Pruitt Out Over Ethics, Not Policy
Terry H. Schwadron
July 6, 2018
Months too late, Scott Pruitt finally is out as administrator of the Environmental Protection Agency amid a smoldering pit of scandal, but of course, ahead, President Trump needs to name a new administrator and get majority approval in the Senate for an endorsement of his policies.
With more than a dozen active scandal investigations ranging from using government money to rent and feather his own nest to demanding that his staff lean on allies to find a six-figure job for his wife, Pruitt himself obviously made himself too much a pest to the president’s psyche to be able to continue.
Pruitt’s record even had drawn criticism from commentators on Fox News, the president’s preferred gauge on public reaction.
But what has kept him in the job — and what has troubled the rest of us about Pruitt’s personal peccadillos, has been how he approached the actual job. As administrator, Pruitt turned the agency on its head, eliminating piles of regulations, throwing Science and scientists out the window, overturning the importance of Climate Change, and endangering clean air and water.
Indeed, Pruitt, 50, saw the job as a tool for job creation, a growth economy, and deal making with the exact people and industries whose pollution he was supposed to be regulating. In his goodbye, Pruitt painted himself as victim of public harassment.
All of which brings us to Square One. Trump needs the Senate to consent to his next administrator nominee. The immediate move was to put the departmental deputy, Andrew Wheeler, 53, in charge. Wheeler is a lawyer and former lobbyist for the coal industry — an industry whose practices that, again, the EPA is supposed to regulate.
Naturally, the news came by tweet while Trump was in the air en route to a campaign event in Montana. Trump tweeted. “Within the Agency Scott has done an outstanding job, and I will always be thankful to him for this.”
The degree to which Pruitt pursued behavior that others perceived as ethical violations has been unusually large. Lawmakers from both parties, environmental groups and government watchdogs raised questionsabout his spending, housing arrangements, security team and raises for political appointees. In all, Pruitt left EPA having faced 13 inquiries or reviews into his practices at the agency, including his first-class plane travel, a room that he rented from a lobbyist at $50 per night, creation of an over-sized security force for himself, the installation of a soundproof booth in his office costing $40,000, and sending a staffer to buy a used mattress from the Trump hotel for his personal use.
Just this week, there was a bit of brouhaha over whether Pruitt had gone to Trump to press the president to fire Atty. Gen. Jeff Sessions and replace him with Pruitt. Just yesterday, there were new reports that last summer, one of his senior schedulers, Madeline G. Morris, was fired by Mr. Pruitt’s former deputy chief of staff, Kevin Chmielewski, who said he let her go because she was questioning the practice of retroactively deleting meetings from the calendar.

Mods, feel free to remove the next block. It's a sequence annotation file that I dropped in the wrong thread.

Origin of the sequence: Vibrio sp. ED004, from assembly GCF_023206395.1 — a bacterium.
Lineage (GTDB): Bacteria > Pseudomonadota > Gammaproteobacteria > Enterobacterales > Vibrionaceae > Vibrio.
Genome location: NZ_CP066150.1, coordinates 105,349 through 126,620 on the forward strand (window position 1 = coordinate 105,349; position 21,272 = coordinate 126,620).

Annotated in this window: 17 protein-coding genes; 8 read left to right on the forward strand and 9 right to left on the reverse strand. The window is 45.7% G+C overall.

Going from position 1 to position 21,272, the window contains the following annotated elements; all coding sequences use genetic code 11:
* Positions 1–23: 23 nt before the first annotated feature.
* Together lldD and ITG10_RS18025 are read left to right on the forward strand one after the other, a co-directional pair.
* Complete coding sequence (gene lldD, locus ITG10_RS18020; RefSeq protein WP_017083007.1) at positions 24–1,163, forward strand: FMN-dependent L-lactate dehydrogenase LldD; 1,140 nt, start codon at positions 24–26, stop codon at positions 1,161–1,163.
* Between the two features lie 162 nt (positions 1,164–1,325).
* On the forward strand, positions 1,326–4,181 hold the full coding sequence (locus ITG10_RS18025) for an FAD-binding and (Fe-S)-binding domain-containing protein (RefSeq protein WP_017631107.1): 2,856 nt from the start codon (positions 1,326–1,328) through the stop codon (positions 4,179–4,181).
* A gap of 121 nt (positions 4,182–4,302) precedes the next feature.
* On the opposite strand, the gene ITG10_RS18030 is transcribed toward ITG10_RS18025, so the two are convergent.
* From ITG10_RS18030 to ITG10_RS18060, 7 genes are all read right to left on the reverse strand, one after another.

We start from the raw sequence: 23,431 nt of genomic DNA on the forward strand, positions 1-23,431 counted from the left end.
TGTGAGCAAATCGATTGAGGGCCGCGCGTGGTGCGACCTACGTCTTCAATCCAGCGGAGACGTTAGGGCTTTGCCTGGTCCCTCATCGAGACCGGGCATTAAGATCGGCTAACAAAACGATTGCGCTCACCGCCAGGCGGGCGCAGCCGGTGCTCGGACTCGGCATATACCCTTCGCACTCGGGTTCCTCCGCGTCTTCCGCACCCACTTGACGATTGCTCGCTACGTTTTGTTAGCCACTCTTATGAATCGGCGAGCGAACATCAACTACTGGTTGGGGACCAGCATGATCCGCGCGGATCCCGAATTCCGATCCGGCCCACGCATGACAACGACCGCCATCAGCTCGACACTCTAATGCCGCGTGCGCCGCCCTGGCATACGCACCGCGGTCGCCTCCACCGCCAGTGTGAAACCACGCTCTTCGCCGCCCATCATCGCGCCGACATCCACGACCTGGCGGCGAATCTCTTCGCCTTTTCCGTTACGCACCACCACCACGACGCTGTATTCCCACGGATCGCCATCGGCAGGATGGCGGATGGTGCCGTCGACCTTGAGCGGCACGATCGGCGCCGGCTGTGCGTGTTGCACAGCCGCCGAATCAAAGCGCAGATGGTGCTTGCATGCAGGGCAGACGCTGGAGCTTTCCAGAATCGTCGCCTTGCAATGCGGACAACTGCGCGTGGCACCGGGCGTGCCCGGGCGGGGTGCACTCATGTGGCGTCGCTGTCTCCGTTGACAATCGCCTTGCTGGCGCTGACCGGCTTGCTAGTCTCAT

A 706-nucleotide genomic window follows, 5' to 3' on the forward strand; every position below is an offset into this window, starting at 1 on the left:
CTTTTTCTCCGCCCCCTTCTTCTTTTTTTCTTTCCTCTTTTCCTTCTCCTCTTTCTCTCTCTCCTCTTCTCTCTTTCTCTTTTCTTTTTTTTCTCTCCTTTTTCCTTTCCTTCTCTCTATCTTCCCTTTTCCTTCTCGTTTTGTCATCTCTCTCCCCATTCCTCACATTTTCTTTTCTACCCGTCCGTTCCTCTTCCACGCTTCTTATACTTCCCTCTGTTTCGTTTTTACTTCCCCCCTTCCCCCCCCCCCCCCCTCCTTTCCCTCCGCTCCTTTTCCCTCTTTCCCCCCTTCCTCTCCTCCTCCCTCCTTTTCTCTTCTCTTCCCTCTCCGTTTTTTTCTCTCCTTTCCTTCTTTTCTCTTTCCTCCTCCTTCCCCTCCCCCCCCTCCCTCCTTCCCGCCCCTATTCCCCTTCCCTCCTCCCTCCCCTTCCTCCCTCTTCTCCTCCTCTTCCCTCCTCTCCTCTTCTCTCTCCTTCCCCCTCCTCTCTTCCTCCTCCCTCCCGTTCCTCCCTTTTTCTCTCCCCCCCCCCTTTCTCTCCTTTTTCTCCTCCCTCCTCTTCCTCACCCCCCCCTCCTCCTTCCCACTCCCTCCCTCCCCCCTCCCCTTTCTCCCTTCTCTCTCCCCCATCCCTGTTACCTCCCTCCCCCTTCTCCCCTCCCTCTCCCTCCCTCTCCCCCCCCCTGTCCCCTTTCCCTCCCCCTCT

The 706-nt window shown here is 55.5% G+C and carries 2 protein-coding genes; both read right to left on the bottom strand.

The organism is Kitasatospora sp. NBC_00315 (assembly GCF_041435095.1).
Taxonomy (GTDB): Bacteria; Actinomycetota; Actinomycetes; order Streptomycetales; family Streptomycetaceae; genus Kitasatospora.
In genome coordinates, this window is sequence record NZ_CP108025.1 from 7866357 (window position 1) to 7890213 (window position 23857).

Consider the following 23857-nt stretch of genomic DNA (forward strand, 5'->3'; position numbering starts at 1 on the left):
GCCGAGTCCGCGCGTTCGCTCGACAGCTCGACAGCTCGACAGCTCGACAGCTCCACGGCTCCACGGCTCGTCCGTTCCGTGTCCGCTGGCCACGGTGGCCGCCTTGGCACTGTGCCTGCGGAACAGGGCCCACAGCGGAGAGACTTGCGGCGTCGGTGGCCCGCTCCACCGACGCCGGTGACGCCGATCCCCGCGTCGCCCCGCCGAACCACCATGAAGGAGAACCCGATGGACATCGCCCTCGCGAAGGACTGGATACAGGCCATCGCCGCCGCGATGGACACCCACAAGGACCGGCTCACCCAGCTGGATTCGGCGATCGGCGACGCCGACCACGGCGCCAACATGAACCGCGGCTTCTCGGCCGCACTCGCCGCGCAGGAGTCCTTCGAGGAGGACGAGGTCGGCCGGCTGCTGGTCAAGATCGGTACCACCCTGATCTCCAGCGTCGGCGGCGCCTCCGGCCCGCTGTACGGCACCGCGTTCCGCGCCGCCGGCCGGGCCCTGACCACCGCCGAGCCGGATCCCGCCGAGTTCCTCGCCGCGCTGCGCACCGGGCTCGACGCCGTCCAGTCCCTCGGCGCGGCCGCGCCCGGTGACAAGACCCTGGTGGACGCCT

The trouble, however, is that the main ethics problem that Pruitt has raised is none of these. Instead it has been in using the machinery of the EPA to undo everything for which the EPA has stood. If the Republicans in the Senate cannot understand that the administrator of the EPA is not supposed to ignore science, and is supposed to care about keeping air and water clean for consumer use, we have a much bigger problem.
The only good news here is that the Senate, which is eating itself up over how to explain endorsing a pending Supreme Court justice who will seriously change the direction of the court, will have to find time to hold hearings on a new environmental chief as well.
If the choice is Wheeler, the deputy, the Senate would be considering someone who shares Pruitt’s plans to overturn environmental regulations, but who prefers to remain in the background, avoiding the spotlight. The New York Times noted that Wheeler could could ultimately prove to be moreeffective than Pruitt in implementing President Trump’s deregulatory agenda.
Pruitt had been the attorney general of Oklahoma. In that role, he had sued the EPA multiple times to counter the actions of the federal agency as government overreach.
Pruitt has been seen as among the most polarizing figuresin the Trump administration, detested by the left for his aggressive environmental deregulatory agenda and embraced on the right.
In 17 months, he has taken dozens of actions to roll back or change major Obama administration and other policies including the Clean Power Plan, Clean Water Rule and methane standards for oil and natural gas drillers, and had been seen as being in good favor with Trump. Pruitt announced that he would seek to ease greenhouse gas emissions standards for cars set by the Obama administration, endorsing the auto industry’s argument that they are unattainable because consumers are buying bigger cars. He also rolled out a controversial science “transparency” initiative, proposing to restrict the agency from using scientific findings whose methodology and data are not sufficiently public or reproducible.
I’d welcome a set of Senate hearings on a successor to talk about the real ethical issues here.